- Prepaid Debit Cards Come With Fistful of Fees
Fox Business 07 May 2012
In an examination of whether having a prepaid debit card makes financial sense, given the accompanying fees, Bankrate surveyed 18 such cards from March 19-23. Of them, 11 charged activation fees ranging from $3 to $14.95. Fees varied widely among issuers, indicating the importance of conducting some due diligence. On the plus side, unlike conventional checking accounts, it may be impossible to overdraft an account with most prepaid debit cards. About a third of the cards charged a declined transaction fee; but the penalty ranged from 25 cents to $2, compared to the average $30.83 per overdraft on a traditional checking account. This can be an advantage for spenders who struggle to manage a traditional checking account. Of the 18 cards in the survey, 14 also did not charge for automatic bill pay. Most prepaid cards, like many checking accounts, do have built-in monthly fees. Some cards offer an option to avoid that fee by setting up direct deposit or loading a certain amount of money each month. Consumers who frequently use ATMs may want to avoid prepaid debit, as many issuers charge a fee for each ATM transaction. However, only three of the 18 surveyed debit cards charged a fee for making PIN-based, point-of-sale purchases. Card issuers also generally charge a fee for running a balance inquiry at an ATM, getting account information in the mail, or checking balances. The survey found that the American Express Prepaid Card, the H&R Block Emerald Card, and the PNC Bank SmartAccess Prepaid Visa Card appeared to be the most consumer-friendly.
- Alumni Credit Card? First, Lose the Greedy Pitch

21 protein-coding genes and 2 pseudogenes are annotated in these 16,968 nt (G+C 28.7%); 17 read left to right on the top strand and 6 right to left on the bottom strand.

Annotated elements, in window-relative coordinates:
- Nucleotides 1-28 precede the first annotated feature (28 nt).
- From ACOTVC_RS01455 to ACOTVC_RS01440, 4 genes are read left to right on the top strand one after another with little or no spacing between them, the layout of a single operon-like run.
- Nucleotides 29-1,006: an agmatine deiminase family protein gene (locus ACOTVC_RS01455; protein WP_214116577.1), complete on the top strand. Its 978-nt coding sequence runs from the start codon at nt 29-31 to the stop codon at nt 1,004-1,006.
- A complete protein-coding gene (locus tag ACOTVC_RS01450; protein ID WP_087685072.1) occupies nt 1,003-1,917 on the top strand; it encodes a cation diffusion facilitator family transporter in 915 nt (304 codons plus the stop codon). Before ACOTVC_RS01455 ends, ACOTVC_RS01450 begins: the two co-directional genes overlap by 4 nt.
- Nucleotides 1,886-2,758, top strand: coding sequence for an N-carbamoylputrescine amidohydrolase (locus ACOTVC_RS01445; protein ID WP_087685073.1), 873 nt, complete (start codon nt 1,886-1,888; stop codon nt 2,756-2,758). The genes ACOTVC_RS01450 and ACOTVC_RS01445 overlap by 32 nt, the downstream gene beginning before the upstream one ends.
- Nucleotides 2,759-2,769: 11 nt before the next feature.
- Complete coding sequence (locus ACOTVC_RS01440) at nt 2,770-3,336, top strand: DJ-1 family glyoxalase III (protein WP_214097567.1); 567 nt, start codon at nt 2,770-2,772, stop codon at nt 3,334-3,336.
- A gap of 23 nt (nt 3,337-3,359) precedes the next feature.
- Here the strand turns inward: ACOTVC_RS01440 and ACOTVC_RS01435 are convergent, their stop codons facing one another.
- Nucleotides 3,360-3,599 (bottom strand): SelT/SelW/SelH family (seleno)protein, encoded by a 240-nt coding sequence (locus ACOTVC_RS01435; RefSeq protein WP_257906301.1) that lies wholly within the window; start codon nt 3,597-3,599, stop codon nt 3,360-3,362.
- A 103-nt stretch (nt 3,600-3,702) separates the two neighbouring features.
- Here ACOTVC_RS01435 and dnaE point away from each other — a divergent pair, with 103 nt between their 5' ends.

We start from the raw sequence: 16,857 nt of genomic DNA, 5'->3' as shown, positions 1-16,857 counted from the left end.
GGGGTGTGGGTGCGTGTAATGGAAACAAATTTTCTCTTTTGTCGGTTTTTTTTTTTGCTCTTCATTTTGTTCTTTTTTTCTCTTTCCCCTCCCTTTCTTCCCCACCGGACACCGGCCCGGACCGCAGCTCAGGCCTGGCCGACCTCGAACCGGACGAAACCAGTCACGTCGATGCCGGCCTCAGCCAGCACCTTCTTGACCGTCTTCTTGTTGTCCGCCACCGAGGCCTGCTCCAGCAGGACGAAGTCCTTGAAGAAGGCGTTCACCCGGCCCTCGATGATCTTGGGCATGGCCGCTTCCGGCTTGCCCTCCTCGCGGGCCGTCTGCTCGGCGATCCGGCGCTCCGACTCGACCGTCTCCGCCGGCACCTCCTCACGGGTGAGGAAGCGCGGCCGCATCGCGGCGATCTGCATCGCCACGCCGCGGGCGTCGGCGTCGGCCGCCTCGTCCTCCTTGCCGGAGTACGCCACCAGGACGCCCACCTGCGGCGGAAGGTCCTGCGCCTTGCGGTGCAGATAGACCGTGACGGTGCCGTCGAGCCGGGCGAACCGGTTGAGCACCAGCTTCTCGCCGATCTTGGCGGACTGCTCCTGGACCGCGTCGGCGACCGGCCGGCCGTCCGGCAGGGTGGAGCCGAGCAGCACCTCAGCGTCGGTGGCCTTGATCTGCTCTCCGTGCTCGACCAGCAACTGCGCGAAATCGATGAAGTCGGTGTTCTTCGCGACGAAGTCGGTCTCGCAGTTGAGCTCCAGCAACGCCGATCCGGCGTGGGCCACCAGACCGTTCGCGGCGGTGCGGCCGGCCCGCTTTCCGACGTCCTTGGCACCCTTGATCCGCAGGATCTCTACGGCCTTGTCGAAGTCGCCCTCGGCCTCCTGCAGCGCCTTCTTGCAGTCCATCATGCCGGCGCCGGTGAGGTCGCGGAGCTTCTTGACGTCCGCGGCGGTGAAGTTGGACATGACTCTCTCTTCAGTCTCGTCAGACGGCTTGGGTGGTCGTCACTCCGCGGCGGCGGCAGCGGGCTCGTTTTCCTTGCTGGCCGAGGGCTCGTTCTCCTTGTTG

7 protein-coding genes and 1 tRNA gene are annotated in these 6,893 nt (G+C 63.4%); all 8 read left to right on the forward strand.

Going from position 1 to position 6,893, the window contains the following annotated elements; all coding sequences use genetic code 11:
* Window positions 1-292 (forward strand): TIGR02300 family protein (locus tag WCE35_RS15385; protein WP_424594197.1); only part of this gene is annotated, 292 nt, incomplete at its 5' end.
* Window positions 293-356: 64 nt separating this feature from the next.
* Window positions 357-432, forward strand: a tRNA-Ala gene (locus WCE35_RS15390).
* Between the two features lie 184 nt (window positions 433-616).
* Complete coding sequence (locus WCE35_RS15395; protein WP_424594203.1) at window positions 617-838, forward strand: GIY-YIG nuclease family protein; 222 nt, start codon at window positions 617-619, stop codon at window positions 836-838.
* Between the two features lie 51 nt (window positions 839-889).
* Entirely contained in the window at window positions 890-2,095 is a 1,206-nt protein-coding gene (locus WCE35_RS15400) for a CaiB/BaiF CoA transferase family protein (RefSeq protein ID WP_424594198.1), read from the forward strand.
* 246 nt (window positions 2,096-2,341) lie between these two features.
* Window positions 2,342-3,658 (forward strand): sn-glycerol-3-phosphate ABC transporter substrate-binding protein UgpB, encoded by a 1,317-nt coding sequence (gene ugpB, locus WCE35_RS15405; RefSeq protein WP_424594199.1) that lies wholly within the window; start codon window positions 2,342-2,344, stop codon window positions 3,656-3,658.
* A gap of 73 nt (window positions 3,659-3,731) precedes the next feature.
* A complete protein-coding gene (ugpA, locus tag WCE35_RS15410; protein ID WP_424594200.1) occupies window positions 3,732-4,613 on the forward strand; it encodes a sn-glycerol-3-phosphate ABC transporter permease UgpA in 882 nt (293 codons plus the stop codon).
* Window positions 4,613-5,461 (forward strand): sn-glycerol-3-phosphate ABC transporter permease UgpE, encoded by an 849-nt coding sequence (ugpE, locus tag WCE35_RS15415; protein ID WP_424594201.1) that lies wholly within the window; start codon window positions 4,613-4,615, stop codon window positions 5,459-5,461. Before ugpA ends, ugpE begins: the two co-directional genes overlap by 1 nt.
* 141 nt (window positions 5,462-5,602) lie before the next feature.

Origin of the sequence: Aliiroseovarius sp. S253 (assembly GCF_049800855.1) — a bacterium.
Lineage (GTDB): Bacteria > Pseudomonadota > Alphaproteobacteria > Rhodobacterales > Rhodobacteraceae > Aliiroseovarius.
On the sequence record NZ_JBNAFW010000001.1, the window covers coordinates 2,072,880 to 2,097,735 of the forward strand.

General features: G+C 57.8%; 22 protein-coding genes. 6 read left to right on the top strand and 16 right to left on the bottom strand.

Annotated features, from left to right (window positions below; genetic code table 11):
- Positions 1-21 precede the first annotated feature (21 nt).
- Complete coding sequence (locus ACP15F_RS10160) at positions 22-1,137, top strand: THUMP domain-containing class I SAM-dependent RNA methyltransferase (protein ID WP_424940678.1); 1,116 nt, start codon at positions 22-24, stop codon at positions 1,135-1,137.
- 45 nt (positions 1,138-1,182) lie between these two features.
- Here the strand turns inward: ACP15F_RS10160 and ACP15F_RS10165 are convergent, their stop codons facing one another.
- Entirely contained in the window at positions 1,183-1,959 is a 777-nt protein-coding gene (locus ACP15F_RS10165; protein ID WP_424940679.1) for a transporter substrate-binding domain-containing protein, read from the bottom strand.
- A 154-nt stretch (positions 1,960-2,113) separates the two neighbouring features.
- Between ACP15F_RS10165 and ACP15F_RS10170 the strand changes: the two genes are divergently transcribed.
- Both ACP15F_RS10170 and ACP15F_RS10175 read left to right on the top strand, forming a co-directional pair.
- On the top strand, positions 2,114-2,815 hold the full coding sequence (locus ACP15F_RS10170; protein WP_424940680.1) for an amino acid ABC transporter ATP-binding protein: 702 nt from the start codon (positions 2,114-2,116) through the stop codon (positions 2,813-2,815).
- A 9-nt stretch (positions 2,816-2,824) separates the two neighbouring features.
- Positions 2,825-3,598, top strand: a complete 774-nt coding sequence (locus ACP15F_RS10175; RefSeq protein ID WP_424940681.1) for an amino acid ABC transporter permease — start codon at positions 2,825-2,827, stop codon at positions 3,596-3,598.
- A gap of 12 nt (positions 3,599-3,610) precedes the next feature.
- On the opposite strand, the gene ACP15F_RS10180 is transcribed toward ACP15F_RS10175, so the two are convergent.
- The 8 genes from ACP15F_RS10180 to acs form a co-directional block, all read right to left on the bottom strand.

Time 03 May 2012
Although the Credit CARD Act aimed to stop issuers from marketing to students, a study from the University of Houston Law Center found that the practice is still going on. Many students still receive mailed offers and gifts for applying for credit. To avoid suitability restrictions, card companies may consider student loans as a source of income. Some card offers even recommend that users "carry a low balance" on a card because "this helps your [credit] score more than paying off the balance in full each month," although this is not always true. Card holders have nothing to gain by paying interest on their balance. Card offers also have suggested that borrowers not use more than half of their available balance, or credit limit. In fact, users should keep the balance below 30 percent of the credit limit, or even closer to 10 percent. Some cards may include good offers for college students, such as no annual fees, a good starting fixed rate, and free credit scores. Since universities can earn millions of dollars through credit card programs, they may also want to look toward promoting sound financial habits as well.